Something I’ve never noticed before: the flags on Observatory Hill reflect current astronomical alignments. I was most pleased to make this discovery! Here is the full moon, the Southern Cross, Jupiter, as well as Mars and Saturn, which were retrograde. I’m inclined to check out the flagpole again next week—it should look rather festive because for the first time in ten years, five heavenly bodies will be retrograde at the same time, including Mercury, which is also about to transit the Sun.
The pilcrow is a symbol used to denote a new paragraph. In the Middle Ages, before the convention of starting a paragraph on a new line, it was used to mark a change in the train of thought. It is also known as a paragraph mark or paragraph sign, and in proofreading it indicates where a new paragraph should begin. It is a symbol that appears in many character sets, and in page layout programs such as InDesign, a pilcrow marks every carriage return and can be seen when the invisible type features are made visible.
Hat, control, uparrow, chevron, shark-fin, fang, call it what you will: the caret is a wedge-shaped mark made on written or printed matter. Although the caret is used widely in ASCII and unicode, in publishing it is more commonly recognised as a proofreading mark, which is where it has its origin. In Latin, caret means ‘it lacks’, so the name describes its function as the proofreading mark that indicates the place where something — a punctuation mark, a word, a phrase — should be inserted. The mark to be inserted is generally placed within the caret and it is written below the line of text for a line-level punctuation mark such as a comma, or above the line as an inverted caret for a character such as an apostrophe.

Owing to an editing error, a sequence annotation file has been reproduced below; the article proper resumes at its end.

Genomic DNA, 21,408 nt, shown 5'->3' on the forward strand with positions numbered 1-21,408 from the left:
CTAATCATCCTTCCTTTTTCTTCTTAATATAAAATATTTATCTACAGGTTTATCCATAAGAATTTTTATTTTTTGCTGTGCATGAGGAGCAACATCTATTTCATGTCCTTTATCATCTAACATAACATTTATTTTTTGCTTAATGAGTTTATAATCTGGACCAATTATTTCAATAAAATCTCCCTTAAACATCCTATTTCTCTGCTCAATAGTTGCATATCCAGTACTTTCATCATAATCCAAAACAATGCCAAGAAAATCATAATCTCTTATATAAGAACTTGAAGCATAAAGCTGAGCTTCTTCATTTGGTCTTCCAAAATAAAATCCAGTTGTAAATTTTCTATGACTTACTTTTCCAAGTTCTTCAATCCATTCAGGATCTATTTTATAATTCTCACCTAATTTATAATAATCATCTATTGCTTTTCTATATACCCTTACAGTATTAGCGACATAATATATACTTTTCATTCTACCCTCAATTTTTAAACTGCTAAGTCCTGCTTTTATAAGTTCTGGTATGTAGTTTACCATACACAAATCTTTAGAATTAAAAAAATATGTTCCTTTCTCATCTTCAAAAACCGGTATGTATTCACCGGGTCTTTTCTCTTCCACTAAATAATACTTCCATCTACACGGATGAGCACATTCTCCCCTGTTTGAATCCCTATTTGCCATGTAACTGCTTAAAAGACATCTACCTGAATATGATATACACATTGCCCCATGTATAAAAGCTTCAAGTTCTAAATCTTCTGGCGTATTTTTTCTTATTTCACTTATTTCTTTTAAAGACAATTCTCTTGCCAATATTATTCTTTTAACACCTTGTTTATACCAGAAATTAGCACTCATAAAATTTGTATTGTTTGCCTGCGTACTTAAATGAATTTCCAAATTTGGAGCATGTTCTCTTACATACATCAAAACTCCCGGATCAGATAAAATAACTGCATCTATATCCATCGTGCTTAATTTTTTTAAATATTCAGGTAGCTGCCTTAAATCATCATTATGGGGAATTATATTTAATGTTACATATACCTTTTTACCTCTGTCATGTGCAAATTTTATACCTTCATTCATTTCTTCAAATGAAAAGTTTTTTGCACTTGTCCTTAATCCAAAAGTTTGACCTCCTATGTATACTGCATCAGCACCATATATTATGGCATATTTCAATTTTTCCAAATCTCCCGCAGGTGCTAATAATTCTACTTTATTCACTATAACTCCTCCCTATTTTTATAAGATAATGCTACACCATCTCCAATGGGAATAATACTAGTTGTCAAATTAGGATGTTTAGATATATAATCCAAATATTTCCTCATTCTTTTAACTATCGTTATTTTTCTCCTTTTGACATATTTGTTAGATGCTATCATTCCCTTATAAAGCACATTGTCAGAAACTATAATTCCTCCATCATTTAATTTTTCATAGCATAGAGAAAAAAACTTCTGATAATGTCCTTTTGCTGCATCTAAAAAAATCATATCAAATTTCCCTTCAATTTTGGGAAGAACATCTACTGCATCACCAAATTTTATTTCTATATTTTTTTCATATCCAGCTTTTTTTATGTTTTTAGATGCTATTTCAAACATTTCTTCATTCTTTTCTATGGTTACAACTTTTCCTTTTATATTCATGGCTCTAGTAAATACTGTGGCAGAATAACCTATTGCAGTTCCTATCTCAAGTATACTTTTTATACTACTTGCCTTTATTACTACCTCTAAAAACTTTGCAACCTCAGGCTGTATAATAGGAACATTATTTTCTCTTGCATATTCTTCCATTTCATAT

A full stop (or period in American English) is a punctuation mark that denotes the end of a sentence. The symbol itself derives from Aristophanes of Byzantium who invented a system of punctuation where the height of dot placement determined meaning of a thought or sentence. Until quite recently full stops were commonly used after initials or titles, but punctuation fashions change, and A. A. Milne is now AA Milne, and Mr. and Mrs. are plain old Mr and Mrs (or Ms, more likely). As for a full stop after a single word, I have no explanation, but there is enough of it around on buildings of the late 1800s, especially banks, hotels and civic buildings, that I can only surmise that it was the style of the times.
In typography, an asterism is a symbol consisting of three asterisks placed in a triangle. Its function is to denote a break in the text; a break that is more than a paragraph, less than a chapter. Breaking text in this way is commonplace, but the use of the asterism to indicate it is rare. More prevalent is the use of a line space or a single asterisk. Or a dinkus, but that’s for another day.